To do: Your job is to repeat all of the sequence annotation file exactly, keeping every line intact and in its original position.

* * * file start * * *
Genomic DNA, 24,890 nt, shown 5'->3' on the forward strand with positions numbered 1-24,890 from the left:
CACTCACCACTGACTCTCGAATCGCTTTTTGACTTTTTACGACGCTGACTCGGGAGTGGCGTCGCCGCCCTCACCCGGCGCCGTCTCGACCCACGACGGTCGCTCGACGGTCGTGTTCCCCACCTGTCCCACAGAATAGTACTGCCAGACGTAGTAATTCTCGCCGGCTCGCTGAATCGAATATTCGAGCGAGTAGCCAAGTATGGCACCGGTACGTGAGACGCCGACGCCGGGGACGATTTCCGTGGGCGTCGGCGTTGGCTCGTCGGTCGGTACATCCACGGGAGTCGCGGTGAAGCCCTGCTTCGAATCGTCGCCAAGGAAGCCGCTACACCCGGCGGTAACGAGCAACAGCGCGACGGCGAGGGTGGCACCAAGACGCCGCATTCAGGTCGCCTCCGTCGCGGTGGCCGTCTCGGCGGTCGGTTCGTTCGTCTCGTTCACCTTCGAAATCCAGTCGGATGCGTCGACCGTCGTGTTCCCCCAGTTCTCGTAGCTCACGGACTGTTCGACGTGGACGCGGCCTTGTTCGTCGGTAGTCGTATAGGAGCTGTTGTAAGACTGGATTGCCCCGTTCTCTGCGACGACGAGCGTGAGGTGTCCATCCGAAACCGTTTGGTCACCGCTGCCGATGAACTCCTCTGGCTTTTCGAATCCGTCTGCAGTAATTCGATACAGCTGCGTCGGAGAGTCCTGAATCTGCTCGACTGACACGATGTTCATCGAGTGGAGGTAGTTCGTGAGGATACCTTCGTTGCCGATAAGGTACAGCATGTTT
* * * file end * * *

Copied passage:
Genomic DNA, 24,890 nt, shown 5'->3' on the forward strand with positions numbered 1-24,890 from the left:
CACTCACCACTGACTCTCGAATCGCTTTTTGACTTTTTACGACGCTGACTCGGGAGTGGCGTCGCCGCCCTCACCCGGCGCCGTCTCGACCCACGACGGTCGCTCGACGGTCGTGTTCCCCACCTGTCCCACAGAATAGTACTGCCAGACGTAGTAATTCTCGCCGGCTCGCTGAATCGAATATTCGAGCGAGTAGCCAAGTATGGCACCGGTACGTGAGACGCCGACGCCGGGGACGATTTCCGTGGGCGTCGGCGTTGGCTCGTCGGTCGGTACATCCACGGGAGTCGCGGTGAAGCCCTGCTTCGAATCGTCGCCAAGGAAGCCGCTACACCCGGCGGTAACGAGCAACAGCGCGACGGCGAGGGTGGCACCAAGACGCCGCATTCAGGTCGCCTCCGTCGCGGTGGCCGTCTCGGCGGTCGGTTCGTTCGTCTCGTTCACCTTCGAAATCCAGTCGGATGCGTCGACCGTCGTGTTCCCCCAGTTCTCGTAGCTCACGGACTGTTCGACGTGGACGCGGCCTTGTTCGTCGGTAGTCGTATAGGAGCTGTTGTAAGACTGGATTGCCCCGTTCTCTGCGACGACGAGCGTGAGGTGTCCATCCGAAACCGTTTGGTCACCGCTGCCGATGAACTCCTCTGGCTTTTCGAATCCGTCTGCAGTAATTCGATACAGCTGCGTCGGAGAGTCCTGAATCTGCTCGACTGACACGATGTTCATCGAGTGGAGGTAGTTCGTGAGGATACCTTCGTTGCCGATAAGGTACAGCATGTTT